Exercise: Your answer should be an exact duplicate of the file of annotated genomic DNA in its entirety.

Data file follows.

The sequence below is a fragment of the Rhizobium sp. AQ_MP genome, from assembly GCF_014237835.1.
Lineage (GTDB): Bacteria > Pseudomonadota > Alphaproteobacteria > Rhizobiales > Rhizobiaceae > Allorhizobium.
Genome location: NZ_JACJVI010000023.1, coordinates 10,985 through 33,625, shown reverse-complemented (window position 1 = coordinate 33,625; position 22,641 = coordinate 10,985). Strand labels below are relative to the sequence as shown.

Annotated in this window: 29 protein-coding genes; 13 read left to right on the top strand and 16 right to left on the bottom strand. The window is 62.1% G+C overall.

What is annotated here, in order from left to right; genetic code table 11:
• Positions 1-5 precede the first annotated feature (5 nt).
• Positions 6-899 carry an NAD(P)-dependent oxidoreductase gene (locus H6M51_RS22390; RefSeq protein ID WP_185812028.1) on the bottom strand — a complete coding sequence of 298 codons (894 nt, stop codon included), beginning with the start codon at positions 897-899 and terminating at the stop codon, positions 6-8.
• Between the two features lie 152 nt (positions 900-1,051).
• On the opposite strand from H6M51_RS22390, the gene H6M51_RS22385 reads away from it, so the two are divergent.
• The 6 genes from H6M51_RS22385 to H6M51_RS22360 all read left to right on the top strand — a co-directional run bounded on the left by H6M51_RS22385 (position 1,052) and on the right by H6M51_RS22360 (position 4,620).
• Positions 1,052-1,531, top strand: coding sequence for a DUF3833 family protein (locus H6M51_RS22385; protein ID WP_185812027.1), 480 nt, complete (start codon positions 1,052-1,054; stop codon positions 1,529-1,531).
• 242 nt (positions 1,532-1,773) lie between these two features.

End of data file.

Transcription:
The sequence below is a fragment of the Rhizobium sp. AQ_MP genome, from assembly GCF_014237835.1.
Lineage (GTDB): Bacteria > Pseudomonadota > Alphaproteobacteria > Rhizobiales > Rhizobiaceae > Allorhizobium.
Genome location: NZ_JACJVI010000023.1, coordinates 10,985 through 33,625, shown reverse-complemented (window position 1 = coordinate 33,625; position 22,641 = coordinate 10,985). Strand labels below are relative to the sequence as shown.

Annotated in this window: 29 protein-coding genes; 13 read left to right on the top strand and 16 right to left on the bottom strand. The window is 62.1% G+C overall.

What is annotated here, in order from left to right; genetic code table 11:
• Positions 1-5 precede the first annotated feature (5 nt).
• Positions 6-899 carry an NAD(P)-dependent oxidoreductase gene (locus H6M51_RS22390; RefSeq protein ID WP_185812028.1) on the bottom strand — a complete coding sequence of 298 codons (894 nt, stop codon included), beginning with the start codon at positions 897-899 and terminating at the stop codon, positions 6-8.
• Between the two features lie 152 nt (positions 900-1,051).
• On the opposite strand from H6M51_RS22390, the gene H6M51_RS22385 reads away from it, so the two are divergent.
• The 6 genes from H6M51_RS22385 to H6M51_RS22360 all read left to right on the top strand — a co-directional run bounded on the left by H6M51_RS22385 (position 1,052) and on the right by H6M51_RS22360 (position 4,620).
• Positions 1,052-1,531, top strand: coding sequence for a DUF3833 family protein (locus H6M51_RS22385; protein ID WP_185812027.1), 480 nt, complete (start codon positions 1,052-1,054; stop codon positions 1,529-1,531).
• 242 nt (positions 1,532-1,773) lie between these two features.